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Posts Tagged ‘week 1’

  1. False Perceptions Of Wealth Equality in The U.S.

    October 14, 2013 by

    Besides the obvious information this video presents about wealth inequality inAmerica, much can be learned from this video about alternative ways to get your somewhat disheartening message across.

    First off, the information being compared is slightly unusual. Instead of the normal financial numbers being thrown together, we are adding in the notion of what Americans believe the ideal economic distribution to be. It’s a merging of the actual and the hypothetical, and adds an interesting take on the way we each personally interact with and interpret numbers. The next outstanding feature about this short video is the method of visualization. The creators use two different infographics to emphasize their point – it’s a powerful use of reiteration without falling into redundancy. Equally, I think there’s something to be said about the use of colors here. This is a depressing topic and I could potentially see a good number of viewers not wanting to sit through the whole thing. The use of bright colors though, and the accompanying visually stimulating motion draws you in and in a way lightens the mood a touch. That being said, there’s also this dark piano music playing lightly in the background so as to let you know this is an issue that shouldn’t be taken lightly. Overall the entire presentation has a perfect mesh of light and dark, both visually and emotionally.

    The other thing to note about this video is the fact that most people came across it via the website Upworthy. I’d be willing to wager that if you ask facebook users if they’ve ever been to Upworthy’s homepage, the majority would say no. And this would be in direct contrast to the number of people who would say yes when asked if they’ve ever watched a video on Upworthy. The site is a powerful tool for producing virality on the web – so much so in fact that it allows the videos and pieces to stand alone without their message being lost in the mode of presentation. It’s an inspiring way to reach the masses.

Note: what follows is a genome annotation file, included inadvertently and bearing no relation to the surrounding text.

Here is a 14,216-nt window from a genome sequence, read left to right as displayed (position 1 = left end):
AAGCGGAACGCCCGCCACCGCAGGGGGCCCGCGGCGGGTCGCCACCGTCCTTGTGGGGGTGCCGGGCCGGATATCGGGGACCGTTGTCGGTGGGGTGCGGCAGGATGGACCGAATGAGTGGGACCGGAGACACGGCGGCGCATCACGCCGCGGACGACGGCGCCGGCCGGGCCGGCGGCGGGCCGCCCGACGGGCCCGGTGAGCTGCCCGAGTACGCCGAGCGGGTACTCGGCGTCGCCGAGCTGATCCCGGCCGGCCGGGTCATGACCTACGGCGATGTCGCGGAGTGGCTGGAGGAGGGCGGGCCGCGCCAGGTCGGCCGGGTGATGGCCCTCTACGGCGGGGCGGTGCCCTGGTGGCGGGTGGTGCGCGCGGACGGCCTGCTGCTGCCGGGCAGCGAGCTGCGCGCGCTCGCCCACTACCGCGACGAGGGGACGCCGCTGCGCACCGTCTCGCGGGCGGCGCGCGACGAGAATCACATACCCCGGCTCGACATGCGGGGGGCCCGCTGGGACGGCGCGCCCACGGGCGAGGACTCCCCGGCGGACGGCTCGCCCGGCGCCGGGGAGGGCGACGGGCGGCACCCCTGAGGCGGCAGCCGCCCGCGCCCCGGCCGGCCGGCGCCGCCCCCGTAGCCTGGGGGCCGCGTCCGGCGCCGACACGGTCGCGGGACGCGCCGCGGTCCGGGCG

Here’s the link to the Upworthy blog, where you can see the time line commentary by their staff.

    Here’s the video itself:

  2. Awesome Music Video/Doc_Summer Hatfield

    October 12, 2013 by

    Django Django – WOR from Jim Demuth on Vimeo.

    This is a really well done short documentary/music video. It is very original and is a great example of how to tell a good story in a short amount of time. We get a good sense of the people and characters by the way they have been captured. The filmmakers begin with some dialogue from the characters before they are ever shown, and this establishes what the video is about. Then they introduce each character by showing a shot of them in front of their bikes, which really establishes who they are and what the environment is. It is important when trying to really capture something to really get in there, show perspective shots, establishing shots, close-ups, shots where the characters are being really candid. This video is a great example of all of that. It also shows how extreme close ups make nice transitions and help avoid jump cuts. And sometimes music over a video can be too much, or kill the natural sounds. But this is a good example of where the music really works for the piece, and the natural sounds are allowed to come through.

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